This year’s meeting of the American Society of Criminology will look at how our understanding of crime and violence has changed in the 50 years since President Lyndon Johnson’s Commission on Law Enforcement and Administration of Justice. When thinking about societal change, 50 years can be both a long time and no time at all, in the grand scheme of things. It is important to note that in the Commission’s original document there was no mention of gender violence, sexual assault, sexual harassment, or marital rape. These are violations that have always been a part of human history, but it is only within recent decades that the women and men who are victims of these crimes are being heard, and are being empowered to seek justice against the perpetrators of these crimes.
Sexual violence in marriage has a history as long as the institution of marriage itself. But for millennia, marital rape – like other forms of sexual assault – was considered a private trouble not a public issue. Early rape laws defined the assault as a property crime against the husband or father whose wife or daughter was “defiled.” Under this framework marital rape was an oxymoron since a wife was legally a husband’s sexual property. When 17th century rape laws – from British common law to the Qing dynasty in China (Ng, 1987) – sanctioned rape, it was considered a violation of a woman’s chastity; again, not possible in the context of marriage. Further, British jurist Lord Matthew Hale in 1736 addressed the issue of consent directly by declaring that “The husband cannot be guilty of a rape committed by himself upon his lawful wife, for by their mutual consent and contract the wife hath given up herself in this kind unto her husband, which she cannot retract” (Hale, 1736).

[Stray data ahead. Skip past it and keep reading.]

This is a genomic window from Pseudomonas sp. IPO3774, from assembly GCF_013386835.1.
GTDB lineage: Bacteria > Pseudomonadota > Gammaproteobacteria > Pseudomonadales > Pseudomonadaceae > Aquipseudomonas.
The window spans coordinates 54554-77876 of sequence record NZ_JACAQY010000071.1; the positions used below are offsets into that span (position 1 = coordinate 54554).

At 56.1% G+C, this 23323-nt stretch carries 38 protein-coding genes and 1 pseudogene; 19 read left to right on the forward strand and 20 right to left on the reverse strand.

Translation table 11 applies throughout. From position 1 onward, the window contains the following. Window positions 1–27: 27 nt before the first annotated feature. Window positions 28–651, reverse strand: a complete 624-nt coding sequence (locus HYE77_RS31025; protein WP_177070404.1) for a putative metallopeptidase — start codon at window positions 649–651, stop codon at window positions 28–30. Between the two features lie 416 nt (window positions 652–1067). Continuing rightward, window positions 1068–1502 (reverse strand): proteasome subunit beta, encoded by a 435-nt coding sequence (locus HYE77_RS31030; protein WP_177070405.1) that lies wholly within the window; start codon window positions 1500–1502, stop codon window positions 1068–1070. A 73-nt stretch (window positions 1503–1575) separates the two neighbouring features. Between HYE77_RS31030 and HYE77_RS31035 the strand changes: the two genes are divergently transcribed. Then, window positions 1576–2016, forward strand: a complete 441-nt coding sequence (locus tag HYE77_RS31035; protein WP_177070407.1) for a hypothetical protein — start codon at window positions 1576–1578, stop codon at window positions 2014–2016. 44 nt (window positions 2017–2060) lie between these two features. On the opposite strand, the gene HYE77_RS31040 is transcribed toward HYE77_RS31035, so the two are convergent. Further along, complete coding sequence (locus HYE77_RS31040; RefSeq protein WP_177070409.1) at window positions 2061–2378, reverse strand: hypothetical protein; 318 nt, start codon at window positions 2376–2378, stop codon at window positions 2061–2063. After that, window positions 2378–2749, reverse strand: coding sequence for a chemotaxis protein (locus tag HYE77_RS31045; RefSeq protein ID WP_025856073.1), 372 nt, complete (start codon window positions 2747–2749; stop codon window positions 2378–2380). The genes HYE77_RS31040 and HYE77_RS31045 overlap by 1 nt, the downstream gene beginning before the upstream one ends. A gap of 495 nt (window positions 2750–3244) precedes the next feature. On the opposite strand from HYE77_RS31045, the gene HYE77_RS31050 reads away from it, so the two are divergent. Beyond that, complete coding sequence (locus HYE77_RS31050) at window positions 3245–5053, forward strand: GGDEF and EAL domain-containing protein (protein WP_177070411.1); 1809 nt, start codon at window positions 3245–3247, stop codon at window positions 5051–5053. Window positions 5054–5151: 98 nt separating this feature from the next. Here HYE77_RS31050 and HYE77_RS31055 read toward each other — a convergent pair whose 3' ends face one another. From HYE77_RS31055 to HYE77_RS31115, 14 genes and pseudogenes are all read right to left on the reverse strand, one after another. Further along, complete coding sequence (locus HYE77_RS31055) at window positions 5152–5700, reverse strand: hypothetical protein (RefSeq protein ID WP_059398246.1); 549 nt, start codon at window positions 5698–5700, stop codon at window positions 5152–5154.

This ideology of permanent, irrevocable consent pervaded legal and cultural conceptualizations of marriage and forced sex within it. And this ideology has global resonance, not because people on many continents were influenced by Lord Hale, but because control of women’s bodies through marriage is foundational to patriarchy. Until 1993, rape laws across the US included a “spousal exemption” that specifically excluded husbands from rape prosecution.
The power relations that contextualize rape are critical, and the ways in which marital rape is currently legally condoned varies globally. In the US, for example, forced sex in marriage is illegal, yet numerous attitudinal surveys show that Americans regard the rape of a wife as far less serious than a similar assault on an acquaintance or stranger. Further, marital rape is rarely prosecuted and almost always as an additional charge along with other violence, including murder. In India, the Supreme Court ruled in February 2015 that marital rape was not a criminal offense. A government minister then told the Parliament that marital rape could not be criminalized in India as “marriages are sacrosanct” in that country.
This ideology has global resonance, not because people on many continents were influenced by Lord Hale, but because control of women’s bodies through marriage is foundational to patriarchy.